Aug 9: BTCC and British F3 contenders meet at Pembrey. Tim Harvey leads a BMW 1-2-3-4 in the saloon race; Gil de Ferran leads home Warren Hughes to move within five points of the F3 title, with four races still to run.
Aug 9: Mario Andretti breaks the record for the highest number of lndycar race starts — 369, previously held by AJ Foyt — at Cleveland. In his 370th start, Mario finishes fifth, one lap adrift of winner Emerson Fittipaldi. The supporting Indy Lights race goes to Frenchman Franck Freon.
Aug 9: Toyota’s crushing dominance of the IMSA scene continues, Juan-Manuel Fangio II and PJ Jones taking yet another 1-2 at Road America.
Aug 9: Kyle Petty is declared winner of the Watkins Glen NASCAR race when rain forces it to be stopped after 51 of the scheduled 90 laps.
Aug 9: Markku Alen finally wins an event for Toyota, beating quality opposition in Finland’s Manna 200 Rally.
Aug 10: Toyota surprises the rally world by entering 24 year-old Finn Marcus Gronholm, who has no previous works rally experience, for the 1000 Lakes at the end of August.
Aug 10: FISA makes it clear that fuel used in the forthcoming Hungarian GP must be free of illegal additives, after post-French GP analysis revealed that certain fuel samples contained undesirable elements. No names are mentioned; engine designers are working flat out to see how their creations get along running on pump fuel.
Aug 10: Japanese F3000 series leader Volker Weidler is ordered to rest for a couple of races by an car specialist, in order to prevent long-term hearing damage. The German has been suffering from tinnitus.
Aug 11: Nissan announces the return to the BTCC of crowd-pleaser James Weaver, who will take over Andy Middlehurst’s Primera.
Aug 13: Lola links up with Scuderia Italia, whose previous F1 chassis have been built by Dallara, in order to enter Grand Prix racing in 1993. The team is to run under the Lola BMS Scuderia Italia label, and will use Ferrari V12 engines.
Aug 13: Alain Prost and Ayrton Senna issue a joint statement deploring the alleged interview with the former in La Repubblica. They state their intention to pursue legal remedies for gross defamation.
Aug 13: Young Briton Scott Lakin accepts the chance to contest the remaining British F3 rounds with the crack Alan Docking Racing team. Lakin replaces American teenager Elton Julian, whose budget has run out.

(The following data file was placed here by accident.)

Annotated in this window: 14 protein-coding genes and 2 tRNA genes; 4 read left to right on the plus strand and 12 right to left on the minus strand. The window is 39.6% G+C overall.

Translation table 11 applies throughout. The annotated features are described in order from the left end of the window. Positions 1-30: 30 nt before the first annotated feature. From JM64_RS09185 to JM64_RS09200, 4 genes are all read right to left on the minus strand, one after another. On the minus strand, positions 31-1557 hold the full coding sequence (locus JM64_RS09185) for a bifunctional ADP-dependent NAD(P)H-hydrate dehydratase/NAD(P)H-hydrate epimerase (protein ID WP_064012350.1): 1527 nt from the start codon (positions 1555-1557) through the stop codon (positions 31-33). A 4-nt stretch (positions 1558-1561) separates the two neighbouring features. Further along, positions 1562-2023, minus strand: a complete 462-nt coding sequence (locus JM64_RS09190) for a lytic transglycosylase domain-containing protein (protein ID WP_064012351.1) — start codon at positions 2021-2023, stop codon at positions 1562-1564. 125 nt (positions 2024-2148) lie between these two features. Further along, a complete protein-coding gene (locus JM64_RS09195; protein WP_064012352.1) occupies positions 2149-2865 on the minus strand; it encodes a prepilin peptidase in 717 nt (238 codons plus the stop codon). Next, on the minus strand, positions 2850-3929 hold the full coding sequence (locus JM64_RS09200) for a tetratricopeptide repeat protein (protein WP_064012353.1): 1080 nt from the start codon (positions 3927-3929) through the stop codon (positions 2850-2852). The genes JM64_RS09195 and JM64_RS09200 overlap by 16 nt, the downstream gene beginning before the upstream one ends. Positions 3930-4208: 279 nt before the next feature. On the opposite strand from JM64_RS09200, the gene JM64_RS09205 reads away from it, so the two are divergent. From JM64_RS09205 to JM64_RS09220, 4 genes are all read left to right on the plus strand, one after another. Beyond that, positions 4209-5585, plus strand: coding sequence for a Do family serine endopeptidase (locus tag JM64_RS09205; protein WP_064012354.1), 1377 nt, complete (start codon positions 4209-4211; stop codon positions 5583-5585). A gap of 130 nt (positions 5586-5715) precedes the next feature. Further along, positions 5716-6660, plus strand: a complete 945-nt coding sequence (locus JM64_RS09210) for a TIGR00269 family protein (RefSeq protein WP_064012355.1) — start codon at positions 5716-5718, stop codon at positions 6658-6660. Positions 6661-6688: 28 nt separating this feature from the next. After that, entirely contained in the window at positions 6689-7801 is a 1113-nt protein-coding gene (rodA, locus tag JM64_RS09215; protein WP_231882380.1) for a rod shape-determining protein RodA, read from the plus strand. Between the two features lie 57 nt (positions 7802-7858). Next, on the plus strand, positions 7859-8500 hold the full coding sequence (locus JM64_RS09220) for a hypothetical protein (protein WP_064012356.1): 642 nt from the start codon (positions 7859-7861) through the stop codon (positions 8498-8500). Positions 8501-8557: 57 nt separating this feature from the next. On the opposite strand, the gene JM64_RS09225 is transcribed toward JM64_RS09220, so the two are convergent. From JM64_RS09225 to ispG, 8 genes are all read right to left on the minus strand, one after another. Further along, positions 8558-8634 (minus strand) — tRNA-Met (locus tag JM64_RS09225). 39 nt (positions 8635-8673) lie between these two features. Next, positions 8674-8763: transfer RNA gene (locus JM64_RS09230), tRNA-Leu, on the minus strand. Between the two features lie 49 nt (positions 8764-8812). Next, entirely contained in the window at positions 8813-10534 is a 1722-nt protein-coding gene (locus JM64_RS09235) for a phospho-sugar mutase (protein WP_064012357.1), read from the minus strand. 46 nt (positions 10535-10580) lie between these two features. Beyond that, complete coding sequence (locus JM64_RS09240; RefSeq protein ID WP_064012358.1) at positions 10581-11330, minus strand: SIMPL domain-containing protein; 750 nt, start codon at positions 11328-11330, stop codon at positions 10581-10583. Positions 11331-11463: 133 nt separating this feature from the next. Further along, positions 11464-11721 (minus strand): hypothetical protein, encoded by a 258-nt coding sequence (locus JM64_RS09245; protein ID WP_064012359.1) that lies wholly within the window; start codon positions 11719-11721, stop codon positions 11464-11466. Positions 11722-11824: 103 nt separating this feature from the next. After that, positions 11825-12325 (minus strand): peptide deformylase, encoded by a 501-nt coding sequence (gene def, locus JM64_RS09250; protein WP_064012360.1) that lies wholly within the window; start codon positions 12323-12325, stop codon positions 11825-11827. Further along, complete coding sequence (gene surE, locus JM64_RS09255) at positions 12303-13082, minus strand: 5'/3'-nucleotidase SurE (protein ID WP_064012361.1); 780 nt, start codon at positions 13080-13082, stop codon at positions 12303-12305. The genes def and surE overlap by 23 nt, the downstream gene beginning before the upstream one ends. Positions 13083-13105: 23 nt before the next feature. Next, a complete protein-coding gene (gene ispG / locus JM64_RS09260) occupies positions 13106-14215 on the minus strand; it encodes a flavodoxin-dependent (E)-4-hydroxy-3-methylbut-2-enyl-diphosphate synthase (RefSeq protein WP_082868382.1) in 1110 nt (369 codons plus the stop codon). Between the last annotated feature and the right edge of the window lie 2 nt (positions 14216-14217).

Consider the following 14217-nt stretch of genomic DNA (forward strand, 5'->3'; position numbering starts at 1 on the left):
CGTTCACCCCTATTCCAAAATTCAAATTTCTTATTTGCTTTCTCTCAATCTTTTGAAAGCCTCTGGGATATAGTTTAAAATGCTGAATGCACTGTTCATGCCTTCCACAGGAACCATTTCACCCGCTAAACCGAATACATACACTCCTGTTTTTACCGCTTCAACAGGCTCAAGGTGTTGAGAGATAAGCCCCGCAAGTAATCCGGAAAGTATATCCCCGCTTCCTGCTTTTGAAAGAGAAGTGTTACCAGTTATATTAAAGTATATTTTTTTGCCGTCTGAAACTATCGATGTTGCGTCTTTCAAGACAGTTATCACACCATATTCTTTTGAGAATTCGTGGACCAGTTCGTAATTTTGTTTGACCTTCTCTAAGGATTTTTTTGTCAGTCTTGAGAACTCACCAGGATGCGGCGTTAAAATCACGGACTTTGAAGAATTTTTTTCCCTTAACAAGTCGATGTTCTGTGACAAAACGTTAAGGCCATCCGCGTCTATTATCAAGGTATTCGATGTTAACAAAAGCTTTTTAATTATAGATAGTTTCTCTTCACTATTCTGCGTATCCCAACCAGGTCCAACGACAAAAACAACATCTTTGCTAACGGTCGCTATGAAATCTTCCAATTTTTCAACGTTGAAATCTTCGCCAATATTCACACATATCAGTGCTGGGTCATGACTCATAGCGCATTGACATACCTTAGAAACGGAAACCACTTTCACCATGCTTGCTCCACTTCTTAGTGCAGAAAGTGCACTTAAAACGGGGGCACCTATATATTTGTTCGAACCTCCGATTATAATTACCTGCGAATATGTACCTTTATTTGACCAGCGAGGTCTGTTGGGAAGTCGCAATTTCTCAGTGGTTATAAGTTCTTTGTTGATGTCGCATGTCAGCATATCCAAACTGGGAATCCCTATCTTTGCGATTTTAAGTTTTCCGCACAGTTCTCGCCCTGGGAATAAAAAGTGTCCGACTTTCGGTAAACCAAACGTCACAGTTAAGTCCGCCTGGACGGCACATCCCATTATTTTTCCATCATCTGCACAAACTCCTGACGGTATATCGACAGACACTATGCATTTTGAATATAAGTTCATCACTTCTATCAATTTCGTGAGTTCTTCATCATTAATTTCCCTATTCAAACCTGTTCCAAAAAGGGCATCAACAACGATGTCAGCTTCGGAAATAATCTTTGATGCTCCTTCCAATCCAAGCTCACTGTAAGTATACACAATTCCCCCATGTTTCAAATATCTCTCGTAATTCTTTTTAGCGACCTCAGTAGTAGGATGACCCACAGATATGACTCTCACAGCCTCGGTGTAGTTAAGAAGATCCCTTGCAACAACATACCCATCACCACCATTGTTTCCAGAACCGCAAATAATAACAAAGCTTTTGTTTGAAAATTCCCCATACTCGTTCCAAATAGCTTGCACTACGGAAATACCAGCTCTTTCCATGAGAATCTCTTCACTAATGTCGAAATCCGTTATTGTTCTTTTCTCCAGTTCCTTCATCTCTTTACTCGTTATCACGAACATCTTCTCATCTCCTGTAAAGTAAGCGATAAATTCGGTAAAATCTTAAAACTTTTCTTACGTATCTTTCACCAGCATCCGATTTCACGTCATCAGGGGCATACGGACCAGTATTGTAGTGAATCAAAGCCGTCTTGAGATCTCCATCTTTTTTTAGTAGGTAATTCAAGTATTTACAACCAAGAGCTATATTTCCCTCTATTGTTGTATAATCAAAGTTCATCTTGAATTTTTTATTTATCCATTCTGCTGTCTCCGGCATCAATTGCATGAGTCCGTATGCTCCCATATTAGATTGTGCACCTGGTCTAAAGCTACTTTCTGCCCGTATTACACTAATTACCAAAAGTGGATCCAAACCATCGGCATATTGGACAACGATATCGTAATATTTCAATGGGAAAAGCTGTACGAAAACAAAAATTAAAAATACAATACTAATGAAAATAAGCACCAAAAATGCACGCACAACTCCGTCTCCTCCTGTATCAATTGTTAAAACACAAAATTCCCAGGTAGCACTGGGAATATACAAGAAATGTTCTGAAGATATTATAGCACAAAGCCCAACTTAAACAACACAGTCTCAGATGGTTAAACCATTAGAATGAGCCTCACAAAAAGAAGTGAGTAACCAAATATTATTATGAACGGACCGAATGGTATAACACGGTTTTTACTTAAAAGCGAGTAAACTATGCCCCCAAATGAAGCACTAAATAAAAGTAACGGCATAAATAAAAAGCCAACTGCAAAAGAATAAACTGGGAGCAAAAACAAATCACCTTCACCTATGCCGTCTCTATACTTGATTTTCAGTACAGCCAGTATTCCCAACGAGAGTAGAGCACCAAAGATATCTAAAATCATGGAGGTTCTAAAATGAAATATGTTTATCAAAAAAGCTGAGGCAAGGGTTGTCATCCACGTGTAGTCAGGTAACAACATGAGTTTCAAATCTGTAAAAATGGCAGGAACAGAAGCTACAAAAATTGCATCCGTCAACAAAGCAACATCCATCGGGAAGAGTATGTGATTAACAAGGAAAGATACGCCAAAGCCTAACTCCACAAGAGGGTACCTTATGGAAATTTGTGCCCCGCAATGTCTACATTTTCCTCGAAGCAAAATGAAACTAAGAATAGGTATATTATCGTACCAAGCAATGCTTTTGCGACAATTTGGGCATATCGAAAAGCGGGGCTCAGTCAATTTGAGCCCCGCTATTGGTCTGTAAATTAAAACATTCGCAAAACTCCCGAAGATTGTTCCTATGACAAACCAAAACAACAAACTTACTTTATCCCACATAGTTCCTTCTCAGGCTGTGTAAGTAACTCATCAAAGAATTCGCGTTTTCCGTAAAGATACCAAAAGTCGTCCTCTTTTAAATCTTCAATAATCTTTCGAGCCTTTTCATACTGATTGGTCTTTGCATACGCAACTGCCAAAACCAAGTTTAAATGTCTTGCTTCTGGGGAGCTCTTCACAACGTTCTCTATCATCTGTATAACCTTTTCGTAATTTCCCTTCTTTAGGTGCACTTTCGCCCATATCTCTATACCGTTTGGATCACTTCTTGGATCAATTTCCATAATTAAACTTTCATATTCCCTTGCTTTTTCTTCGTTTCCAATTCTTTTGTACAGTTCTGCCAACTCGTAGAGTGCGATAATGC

Aug 13: Motorcycle racing star Wayne Gardner, soon to retire from the sport, tests a GTCC BMW M3 with impressive results at Hockenheim. He will contest a few end-of-season races, with a view to a full programme in 1993.
Aug 14: Eric van de Poele replaces the departed Andrea Chiesa at Fondmetal; Brabham runs just one car, for Damon Hill, in qualifying for the Hungarian GP. The Andrea Moda team receives an official warning from FISA: unless it is seen to be making a serious attempt to pre-qualify both its cars at the next GP, in Belgium, it will receive a one-race ban.
Aug 14: Truesports, a leading light in lndycar racing, announces its closure. Its facility will be taken over by Rahal/Hogan Racing.
Aug 16: Ayrton Senna tells James Hunt that he’d happily drive for Williams in 1993… without any retainer. Frank Williams is amused.
Aug 16: Britain’s first World Champion for 16 years is crowned in Hungary. By finishing second to Ayrton Senna, Nigel Mansell does enough to put himself beyond the reach of Messrs Patrese and Schumacher, neither of whom finishes. The last F1 champion to clinch the title so early in the season was Jackie Stewart, on August 15 1971.
Aug 16: In the Hungarian GP curtain-raiser, Gareth Rees gives Britain further international title hopes with victory in the Vauxhall Lotus Euroseries event.
Aug 16: Despite starting only 24th, Harry Gant eases through the field to take NASCAR honours at Michigan. In his first full race since breaking his arm one month previously, Davey Allison finishes fifth. It is a tough weekend for the Allisons: Davey’s younger brother Clifford perished in an accident at the circuit three days earlier, while practising for one of the support events.
Aug 16: Mauro Martini takes Japanese F3000 honours at Fuji, and assumes the series lead.
Aug 16: The Diepholz airfield circuit welcomes the GTCC. Klaus Ludwig wins both races for Mercedes. The supporting German F3 rounds yield a brace of victories for Marco Werner.
Aug 16: Chris Smith wins the Trois Rivieres Formula Atlantic race. Both Jacques Villeneuves — uncle and nephew — race against each other. The younger version finishes third, the elder retires after disputing the lead.
Aug 17: Rallying’s rumour-mill suggests that Didier Auriol is being courted by Toyota.
Aug 17: As doubts continue to plague the controversial Silverstone Motor Group/BRDC deal, Ken Tyrrell is tipped to be planning a bid to take control of the BRDC Board as he calls for a resolution to sack the existing directors.
Aug 18: At a press conference in the Isle of Man, Nigel Mansell says that he is considering retirement if he is unable to agree terms for 1993 with Williams-Renault…